Wang Y, Karlsson R, Jylhävä J, Hedman ÅK, Almqvist C, Karlsson IK, Pedersen NL, Almgren M, Hägg S
Clin Epigenetics 11 (1) 187 [2019-12-09; online 2019-12-09]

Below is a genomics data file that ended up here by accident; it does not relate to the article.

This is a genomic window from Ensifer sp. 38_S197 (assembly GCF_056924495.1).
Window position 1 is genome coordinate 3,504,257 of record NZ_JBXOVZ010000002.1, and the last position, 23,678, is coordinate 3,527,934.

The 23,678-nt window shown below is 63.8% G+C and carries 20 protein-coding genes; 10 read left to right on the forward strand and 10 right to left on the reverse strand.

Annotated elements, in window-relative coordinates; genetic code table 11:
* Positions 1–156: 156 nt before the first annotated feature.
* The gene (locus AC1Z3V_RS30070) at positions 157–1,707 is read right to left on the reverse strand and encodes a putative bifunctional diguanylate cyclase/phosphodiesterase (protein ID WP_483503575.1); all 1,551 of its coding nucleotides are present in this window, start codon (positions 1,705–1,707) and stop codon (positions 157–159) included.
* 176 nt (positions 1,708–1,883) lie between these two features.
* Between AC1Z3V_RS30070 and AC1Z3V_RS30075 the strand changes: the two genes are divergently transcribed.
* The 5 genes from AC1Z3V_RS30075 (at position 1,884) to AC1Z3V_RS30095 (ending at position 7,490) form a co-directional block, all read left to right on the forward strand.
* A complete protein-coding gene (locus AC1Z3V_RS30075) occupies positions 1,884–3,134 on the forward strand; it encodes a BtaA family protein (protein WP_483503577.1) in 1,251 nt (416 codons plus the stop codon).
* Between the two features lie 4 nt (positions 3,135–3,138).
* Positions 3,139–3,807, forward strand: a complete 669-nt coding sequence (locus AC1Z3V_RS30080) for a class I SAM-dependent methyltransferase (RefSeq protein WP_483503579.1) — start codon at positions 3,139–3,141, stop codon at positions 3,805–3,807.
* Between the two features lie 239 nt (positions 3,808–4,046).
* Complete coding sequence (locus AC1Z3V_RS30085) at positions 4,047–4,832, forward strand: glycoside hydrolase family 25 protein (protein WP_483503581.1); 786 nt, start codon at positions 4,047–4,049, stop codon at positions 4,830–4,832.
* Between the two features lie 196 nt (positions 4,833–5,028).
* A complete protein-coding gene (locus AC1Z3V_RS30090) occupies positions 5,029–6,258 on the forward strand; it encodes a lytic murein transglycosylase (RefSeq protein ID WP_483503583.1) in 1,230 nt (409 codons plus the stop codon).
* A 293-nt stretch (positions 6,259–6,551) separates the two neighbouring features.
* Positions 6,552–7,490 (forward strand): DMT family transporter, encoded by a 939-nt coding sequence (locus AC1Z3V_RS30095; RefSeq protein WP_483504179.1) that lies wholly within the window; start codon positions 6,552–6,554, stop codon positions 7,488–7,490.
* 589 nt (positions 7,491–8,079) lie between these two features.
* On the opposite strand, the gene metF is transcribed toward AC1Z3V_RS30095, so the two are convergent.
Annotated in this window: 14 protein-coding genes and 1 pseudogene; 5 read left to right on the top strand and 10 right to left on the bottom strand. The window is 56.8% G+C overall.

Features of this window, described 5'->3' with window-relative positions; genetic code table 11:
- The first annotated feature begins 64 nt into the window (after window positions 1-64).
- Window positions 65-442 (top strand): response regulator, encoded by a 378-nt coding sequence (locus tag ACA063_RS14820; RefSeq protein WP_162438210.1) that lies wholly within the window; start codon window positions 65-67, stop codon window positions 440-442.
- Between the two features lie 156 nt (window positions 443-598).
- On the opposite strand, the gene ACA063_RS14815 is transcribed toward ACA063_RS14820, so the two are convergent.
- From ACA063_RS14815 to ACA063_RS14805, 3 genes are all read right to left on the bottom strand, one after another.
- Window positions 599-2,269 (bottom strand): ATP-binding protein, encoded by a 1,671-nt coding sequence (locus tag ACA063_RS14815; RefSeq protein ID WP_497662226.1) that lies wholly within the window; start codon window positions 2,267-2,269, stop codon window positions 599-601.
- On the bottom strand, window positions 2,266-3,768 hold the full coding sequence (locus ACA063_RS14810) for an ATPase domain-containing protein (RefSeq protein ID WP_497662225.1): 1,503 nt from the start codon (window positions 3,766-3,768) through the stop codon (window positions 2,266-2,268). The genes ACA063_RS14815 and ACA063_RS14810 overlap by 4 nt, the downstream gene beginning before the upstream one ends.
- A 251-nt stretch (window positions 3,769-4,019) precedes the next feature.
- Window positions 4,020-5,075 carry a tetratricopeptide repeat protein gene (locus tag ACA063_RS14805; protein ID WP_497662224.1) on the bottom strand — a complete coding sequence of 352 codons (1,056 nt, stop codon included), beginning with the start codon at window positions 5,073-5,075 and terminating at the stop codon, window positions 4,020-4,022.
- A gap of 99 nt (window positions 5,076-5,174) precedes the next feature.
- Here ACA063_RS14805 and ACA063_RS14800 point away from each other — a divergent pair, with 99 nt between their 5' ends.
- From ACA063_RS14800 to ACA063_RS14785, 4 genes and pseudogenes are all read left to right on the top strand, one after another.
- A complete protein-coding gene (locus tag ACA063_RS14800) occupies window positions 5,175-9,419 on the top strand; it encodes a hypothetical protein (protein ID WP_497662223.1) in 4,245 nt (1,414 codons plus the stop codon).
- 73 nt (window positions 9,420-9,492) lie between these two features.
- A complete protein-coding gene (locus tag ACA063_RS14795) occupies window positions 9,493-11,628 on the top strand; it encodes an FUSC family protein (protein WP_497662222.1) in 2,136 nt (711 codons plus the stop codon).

The role of DNA methylation in aging has been widely studied. However, epigenetic mutations, here defined as aberrant methylation levels compared to the distribution in a population, are less understood. Hence, we investigated longitudinal accumulation of epigenetic mutations, using 994 blood samples collected at up to five time points from 375 individuals in old ages. We verified earlier cross-sectional evidence on the increase of epigenetic mutations with age, and identified important contributing factors including sex, CD19+ B cells, genetic background, cancer diagnosis, and technical artifacts. We further classified epigenetic mutations into High/Low Methylation Outliers (HMO/LMO) according to their changes in methylation, and specifically studied methylation sites (CpGs) that were prone to mutate (frequently mutated CpGs). We validated four epigenetically mutated CpGs using pyrosequencing in 93 samples. Furthermore, by using twins, we concluded that the age-related accumulation of epigenetic mutations was not related to genetic factors, hence driven by stochastic or environmental effects. Here we conducted a comprehensive study of epigenetic mutation and highlighted its important role in aging process and cancer development.